Implementation of the above is now the responsibility of the individual Regions and Autonomous Provinces, and Ministerial Decree No. 77/2022 also provides that within six months of the entry into force of the decree, i.e., by January 2023, each entity must adopt a general document governing territorial assistance planning that is consistent with the guidelines outlined by the government. Regions that fail to comply risk losing 2 to 3% of the supplementary financing from the National Health Fund.

Component II: Innovation, research, and digitalization of the National Health Service (“NHS”)

The measures in this component focus on updating and modernizing NHS technological and digital structures, completing and disseminating the Electronic Health Record, and enhancing and strengthening scientific research conducted within the National Health Service.

Among the main actions, on July 11, the guidelines for implementation of the Electronic Health Record, as set forth in the ministerial decree of May 20, 2022, were published in the Official Gazette to provide a consistent strategy for development of the EHR across the nation. There are four main directives: (i) guaranteeing consistent and uniform digital health services; (ii) standardizing content in terms of data and coding; (iii) strengthening architecture to improve interoperability of the EHR; and (iv) strengthening oversight of EHR implementation. The EHR guidelines are indispensable for achieving the objectives of the NRRP, which include a goal of widespread use (at least 85%) of the EHR by GPs by 2025 and its full adoption throughout the country by 2026. As provided in Article 21 of Decree-Law No. 4/2022, the Regions and Autonomous Provinces were to formulate ad hoc adaptation plans within three months of publication of the guidelines on July 11; these are still lacking to date.

Also key is the recent publication in the Official Gazette of Law No. 129 of August 3, 2022 that delegates the government to handle the reorganization of regulations for Scientific Institutes for Research, Hospitalization, and Health Care (IRCCS)—structures of primary importance in the field of biomedical research—which will rewrite Legislative Decree No. 288/2003. The law consists of a single article. Within six months of taking effect, it gives the government the power to adopt one or more legislative decrees for the “reorganization” of IRCCS using guidelines and criteria indicated therein. The aim is to strengthen the relationship between research, innovation, and health care by revising and updating the regulatory and legal frameworks of the IRCCS, as well as the research policies under the purview of the Ministry of Health. The reform also aims to facilitate exchange of knowledge between IRCCS and other NHS facilities.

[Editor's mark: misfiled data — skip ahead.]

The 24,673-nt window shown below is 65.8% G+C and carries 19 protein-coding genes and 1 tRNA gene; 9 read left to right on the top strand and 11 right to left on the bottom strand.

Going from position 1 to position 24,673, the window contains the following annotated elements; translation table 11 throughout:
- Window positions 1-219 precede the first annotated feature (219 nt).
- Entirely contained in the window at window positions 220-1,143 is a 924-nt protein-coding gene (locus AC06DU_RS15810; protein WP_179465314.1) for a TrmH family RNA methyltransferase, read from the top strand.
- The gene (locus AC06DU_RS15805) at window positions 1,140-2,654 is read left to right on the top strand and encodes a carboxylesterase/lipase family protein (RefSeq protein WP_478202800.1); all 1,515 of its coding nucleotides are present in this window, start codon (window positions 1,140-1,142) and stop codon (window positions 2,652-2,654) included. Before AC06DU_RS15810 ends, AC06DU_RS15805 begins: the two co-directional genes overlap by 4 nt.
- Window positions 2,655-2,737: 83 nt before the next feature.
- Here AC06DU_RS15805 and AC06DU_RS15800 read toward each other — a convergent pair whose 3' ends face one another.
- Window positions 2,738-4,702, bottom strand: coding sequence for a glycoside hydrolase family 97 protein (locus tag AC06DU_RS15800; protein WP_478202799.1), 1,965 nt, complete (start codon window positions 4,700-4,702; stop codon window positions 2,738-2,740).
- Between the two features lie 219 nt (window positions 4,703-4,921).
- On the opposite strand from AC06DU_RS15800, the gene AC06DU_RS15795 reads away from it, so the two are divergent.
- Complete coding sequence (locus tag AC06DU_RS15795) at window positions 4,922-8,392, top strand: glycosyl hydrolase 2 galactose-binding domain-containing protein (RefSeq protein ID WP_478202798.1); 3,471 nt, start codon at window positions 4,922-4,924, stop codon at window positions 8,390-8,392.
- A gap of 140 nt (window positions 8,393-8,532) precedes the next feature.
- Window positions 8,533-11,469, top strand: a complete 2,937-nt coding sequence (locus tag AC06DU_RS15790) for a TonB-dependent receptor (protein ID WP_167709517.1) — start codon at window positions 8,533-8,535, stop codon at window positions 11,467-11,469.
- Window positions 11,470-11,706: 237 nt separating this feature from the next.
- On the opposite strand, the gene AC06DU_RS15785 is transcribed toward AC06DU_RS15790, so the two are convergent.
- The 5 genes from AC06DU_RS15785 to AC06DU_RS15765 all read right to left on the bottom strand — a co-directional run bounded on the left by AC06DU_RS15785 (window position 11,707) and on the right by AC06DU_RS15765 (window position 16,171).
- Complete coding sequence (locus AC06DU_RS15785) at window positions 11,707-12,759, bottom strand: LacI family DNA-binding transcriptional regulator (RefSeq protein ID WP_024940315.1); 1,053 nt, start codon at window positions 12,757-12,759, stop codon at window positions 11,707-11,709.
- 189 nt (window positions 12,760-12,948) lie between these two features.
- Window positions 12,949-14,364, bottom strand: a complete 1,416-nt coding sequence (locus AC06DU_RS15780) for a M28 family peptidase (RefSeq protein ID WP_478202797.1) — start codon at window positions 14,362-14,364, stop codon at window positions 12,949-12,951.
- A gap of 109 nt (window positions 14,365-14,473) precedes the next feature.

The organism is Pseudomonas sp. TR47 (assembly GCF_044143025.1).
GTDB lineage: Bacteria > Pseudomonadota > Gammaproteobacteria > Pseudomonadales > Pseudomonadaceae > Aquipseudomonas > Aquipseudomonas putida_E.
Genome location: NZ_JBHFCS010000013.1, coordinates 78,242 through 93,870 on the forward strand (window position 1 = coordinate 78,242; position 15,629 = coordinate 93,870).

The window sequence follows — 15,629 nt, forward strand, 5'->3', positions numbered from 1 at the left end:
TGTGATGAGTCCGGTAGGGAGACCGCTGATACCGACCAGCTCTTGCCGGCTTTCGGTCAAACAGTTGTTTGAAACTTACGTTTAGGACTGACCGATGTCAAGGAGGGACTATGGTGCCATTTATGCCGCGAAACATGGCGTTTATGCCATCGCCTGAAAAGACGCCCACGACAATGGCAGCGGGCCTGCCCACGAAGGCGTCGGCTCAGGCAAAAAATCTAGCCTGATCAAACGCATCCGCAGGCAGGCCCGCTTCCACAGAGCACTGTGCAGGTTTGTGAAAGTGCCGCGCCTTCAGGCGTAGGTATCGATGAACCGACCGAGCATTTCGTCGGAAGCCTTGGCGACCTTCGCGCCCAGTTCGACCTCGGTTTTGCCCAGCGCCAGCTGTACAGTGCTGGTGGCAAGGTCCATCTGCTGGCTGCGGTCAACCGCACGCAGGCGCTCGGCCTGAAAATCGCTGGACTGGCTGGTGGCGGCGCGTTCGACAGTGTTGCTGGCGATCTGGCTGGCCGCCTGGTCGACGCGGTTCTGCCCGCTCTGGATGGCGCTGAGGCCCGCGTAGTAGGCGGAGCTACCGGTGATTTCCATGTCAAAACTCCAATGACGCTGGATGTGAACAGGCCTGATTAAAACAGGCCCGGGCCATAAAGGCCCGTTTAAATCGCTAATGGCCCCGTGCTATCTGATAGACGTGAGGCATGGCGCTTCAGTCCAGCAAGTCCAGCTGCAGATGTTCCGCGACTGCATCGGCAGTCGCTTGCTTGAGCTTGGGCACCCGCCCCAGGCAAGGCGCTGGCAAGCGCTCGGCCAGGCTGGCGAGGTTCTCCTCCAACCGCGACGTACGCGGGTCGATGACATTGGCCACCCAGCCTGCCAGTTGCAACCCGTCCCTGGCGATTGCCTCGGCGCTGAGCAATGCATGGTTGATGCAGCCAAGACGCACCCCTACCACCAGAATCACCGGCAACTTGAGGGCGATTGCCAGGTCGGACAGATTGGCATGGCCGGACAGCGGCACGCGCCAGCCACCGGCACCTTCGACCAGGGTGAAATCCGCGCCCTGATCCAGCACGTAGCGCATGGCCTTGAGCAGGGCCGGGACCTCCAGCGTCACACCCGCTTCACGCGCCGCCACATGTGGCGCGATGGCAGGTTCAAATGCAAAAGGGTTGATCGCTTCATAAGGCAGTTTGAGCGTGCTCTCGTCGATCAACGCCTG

Key points of the underlying act include strengthening the role of IRCCS as nationally and internationally important institutions of excellence, revised criteria for recognizing, revoking, or confirming the scientific character of IRCCS, streamlined processes for patent registration and product manufacture and marketing, as well as new regulations on protection of intellectual property and relations with companies involved in research.

Institutional development contracts

Finally, one month ahead of the roadmap outlined by the NRRP, in May 2022 all the national development contracts (contratti nazionali di sviluppo, “CIS”) were signed by the Ministry of Health and the Italian Regions and Autonomous Provinces. They are available on the ministry’s website at this link.

CIS are contracts that, pursuant to Article 56 of Law Decree 77/2021, require the Regions and Autonomous Provinces to implement the NRRP measures according to the operating procedures attached to the individual agreements. These plans detail the methods and timeframes for various actions, from establishment of new territorial garrisons to modernization of technological and digital systems.

As part of the activities that the territorial authorities shall carry out to implement the CIS signed at the regional level, the National Agency for Inward Investment and Economic Development, known as Invitalia, has been appointed to provide economic, technical, and financial support to administrations, as well as to serve as the central purchasing body and contracting hub. A number of calls for tenders—totaling more than EUR 3.2 billion—were launched in July for numerous (as many as 1,189) infrastructure actions to strengthen territorial social-health centers and improve the seismic resistance of existing properties. Information is available on the Invitalia website; the deadline for submitting bids was September 14.